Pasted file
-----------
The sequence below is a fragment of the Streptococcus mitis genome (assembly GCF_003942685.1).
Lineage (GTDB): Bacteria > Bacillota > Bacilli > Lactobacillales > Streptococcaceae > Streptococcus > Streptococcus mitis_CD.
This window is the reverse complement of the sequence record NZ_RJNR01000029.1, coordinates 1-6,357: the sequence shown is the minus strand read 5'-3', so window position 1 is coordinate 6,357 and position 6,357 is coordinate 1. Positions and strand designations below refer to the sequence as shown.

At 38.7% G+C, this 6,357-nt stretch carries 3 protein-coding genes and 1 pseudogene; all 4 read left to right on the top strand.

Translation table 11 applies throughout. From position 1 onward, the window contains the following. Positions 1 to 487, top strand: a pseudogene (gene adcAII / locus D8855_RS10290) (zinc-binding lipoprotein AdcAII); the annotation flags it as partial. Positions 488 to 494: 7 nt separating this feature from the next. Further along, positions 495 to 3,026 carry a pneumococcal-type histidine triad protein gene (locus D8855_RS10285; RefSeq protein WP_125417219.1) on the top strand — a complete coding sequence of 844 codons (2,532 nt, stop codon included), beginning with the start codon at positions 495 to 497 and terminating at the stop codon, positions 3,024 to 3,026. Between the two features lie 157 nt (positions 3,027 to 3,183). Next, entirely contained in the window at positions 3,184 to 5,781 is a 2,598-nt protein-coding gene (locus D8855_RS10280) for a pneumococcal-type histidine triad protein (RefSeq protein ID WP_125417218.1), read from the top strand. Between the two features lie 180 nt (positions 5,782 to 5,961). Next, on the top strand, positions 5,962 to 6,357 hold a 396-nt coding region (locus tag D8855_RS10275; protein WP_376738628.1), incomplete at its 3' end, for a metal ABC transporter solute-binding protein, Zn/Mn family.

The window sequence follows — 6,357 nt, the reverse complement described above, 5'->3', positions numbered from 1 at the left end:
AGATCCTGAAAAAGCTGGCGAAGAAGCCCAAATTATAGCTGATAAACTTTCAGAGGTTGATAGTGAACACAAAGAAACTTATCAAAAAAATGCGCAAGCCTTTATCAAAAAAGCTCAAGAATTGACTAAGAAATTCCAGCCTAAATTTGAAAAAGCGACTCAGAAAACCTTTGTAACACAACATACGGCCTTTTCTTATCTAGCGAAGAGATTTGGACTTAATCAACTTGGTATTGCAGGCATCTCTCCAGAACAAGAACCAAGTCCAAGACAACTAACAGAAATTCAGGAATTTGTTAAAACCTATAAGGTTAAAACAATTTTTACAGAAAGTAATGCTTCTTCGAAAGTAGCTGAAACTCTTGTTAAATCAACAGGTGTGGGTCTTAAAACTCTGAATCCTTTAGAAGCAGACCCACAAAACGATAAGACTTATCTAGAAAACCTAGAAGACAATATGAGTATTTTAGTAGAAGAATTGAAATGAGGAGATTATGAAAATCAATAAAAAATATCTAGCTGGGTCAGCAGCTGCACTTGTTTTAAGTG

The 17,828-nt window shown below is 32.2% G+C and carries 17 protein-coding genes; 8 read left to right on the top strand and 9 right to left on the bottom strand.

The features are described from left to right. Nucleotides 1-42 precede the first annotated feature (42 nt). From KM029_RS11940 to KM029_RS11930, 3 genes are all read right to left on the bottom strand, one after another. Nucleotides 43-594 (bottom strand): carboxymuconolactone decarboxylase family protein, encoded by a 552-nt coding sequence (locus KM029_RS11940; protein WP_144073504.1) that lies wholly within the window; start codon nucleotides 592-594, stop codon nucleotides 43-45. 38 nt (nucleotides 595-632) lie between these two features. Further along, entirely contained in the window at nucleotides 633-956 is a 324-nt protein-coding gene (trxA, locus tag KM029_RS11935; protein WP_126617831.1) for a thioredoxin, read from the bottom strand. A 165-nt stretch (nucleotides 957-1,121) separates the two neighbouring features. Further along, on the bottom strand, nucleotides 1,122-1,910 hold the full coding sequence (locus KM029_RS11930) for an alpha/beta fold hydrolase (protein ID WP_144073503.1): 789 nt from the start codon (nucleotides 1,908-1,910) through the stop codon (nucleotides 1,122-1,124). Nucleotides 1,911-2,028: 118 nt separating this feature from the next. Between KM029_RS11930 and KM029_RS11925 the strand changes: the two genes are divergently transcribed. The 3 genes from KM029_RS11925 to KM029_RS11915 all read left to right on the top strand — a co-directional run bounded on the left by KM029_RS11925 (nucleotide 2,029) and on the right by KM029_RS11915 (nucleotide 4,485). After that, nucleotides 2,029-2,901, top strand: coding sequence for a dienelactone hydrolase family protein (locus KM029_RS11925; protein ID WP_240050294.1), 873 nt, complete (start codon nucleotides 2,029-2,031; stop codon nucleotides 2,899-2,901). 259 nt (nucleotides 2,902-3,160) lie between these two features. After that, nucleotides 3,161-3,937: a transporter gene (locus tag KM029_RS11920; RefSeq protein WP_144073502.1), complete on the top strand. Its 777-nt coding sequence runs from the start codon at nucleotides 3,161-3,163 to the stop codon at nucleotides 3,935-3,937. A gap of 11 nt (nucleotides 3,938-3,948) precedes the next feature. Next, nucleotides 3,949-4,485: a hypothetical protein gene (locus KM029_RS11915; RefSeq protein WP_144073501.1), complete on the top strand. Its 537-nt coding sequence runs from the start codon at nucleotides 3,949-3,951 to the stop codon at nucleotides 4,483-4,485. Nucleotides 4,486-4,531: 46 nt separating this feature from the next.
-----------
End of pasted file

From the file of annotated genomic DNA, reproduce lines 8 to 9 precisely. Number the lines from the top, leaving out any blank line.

The 17,828-nt window shown below is 32.2% G+C and carries 17 protein-coding genes; 8 read left to right on the top strand and 9 right to left on the bottom strand.

The features are described from left to right. Nucleotides 1-42 precede the first annotated feature (42 nt). From KM029_RS11940 to KM029_RS11930, 3 genes are all read right to left on the bottom strand, one after another. Nucleotides 43-594 (bottom strand): carboxymuconolactone decarboxylase family protein, encoded by a 552-nt coding sequence (locus KM029_RS11940; protein WP_144073504.1) that lies wholly within the window; start codon nucleotides 592-594, stop codon nucleotides 43-45. 38 nt (nucleotides 595-632) lie between these two features. Further along, entirely contained in the window at nucleotides 633-956 is a 324-nt protein-coding gene (trxA, locus tag KM029_RS11935; protein WP_126617831.1) for a thioredoxin, read from the bottom strand. A 165-nt stretch (nucleotides 957-1,121) separates the two neighbouring features. Further along, on the bottom strand, nucleotides 1,122-1,910 hold the full coding sequence (locus KM029_RS11930) for an alpha/beta fold hydrolase (protein ID WP_144073503.1): 789 nt from the start codon (nucleotides 1,908-1,910) through the stop codon (nucleotides 1,122-1,124). Nucleotides 1,911-2,028: 118 nt separating this feature from the next. Between KM029_RS11930 and KM029_RS11925 the strand changes: the two genes are divergently transcribed. The 3 genes from KM029_RS11925 to KM029_RS11915 all read left to right on the top strand — a co-directional run bounded on the left by KM029_RS11925 (nucleotide 2,029) and on the right by KM029_RS11915 (nucleotide 4,485). After that, nucleotides 2,029-2,901, top strand: coding sequence for a dienelactone hydrolase family protein (locus KM029_RS11925; protein ID WP_240050294.1), 873 nt, complete (start codon nucleotides 2,029-2,031; stop codon nucleotides 2,899-2,901). 259 nt (nucleotides 2,902-3,160) lie between these two features. After that, nucleotides 3,161-3,937: a transporter gene (locus tag KM029_RS11920; RefSeq protein WP_144073502.1), complete on the top strand. Its 777-nt coding sequence runs from the start codon at nucleotides 3,161-3,163 to the stop codon at nucleotides 3,935-3,937. A gap of 11 nt (nucleotides 3,938-3,948) precedes the next feature. Next, nucleotides 3,949-4,485: a hypothetical protein gene (locus KM029_RS11915; RefSeq protein WP_144073501.1), complete on the top strand. Its 537-nt coding sequence runs from the start codon at nucleotides 3,949-3,951 to the stop codon at nucleotides 4,483-4,485. Nucleotides 4,486-4,531: 46 nt separating this feature from the next.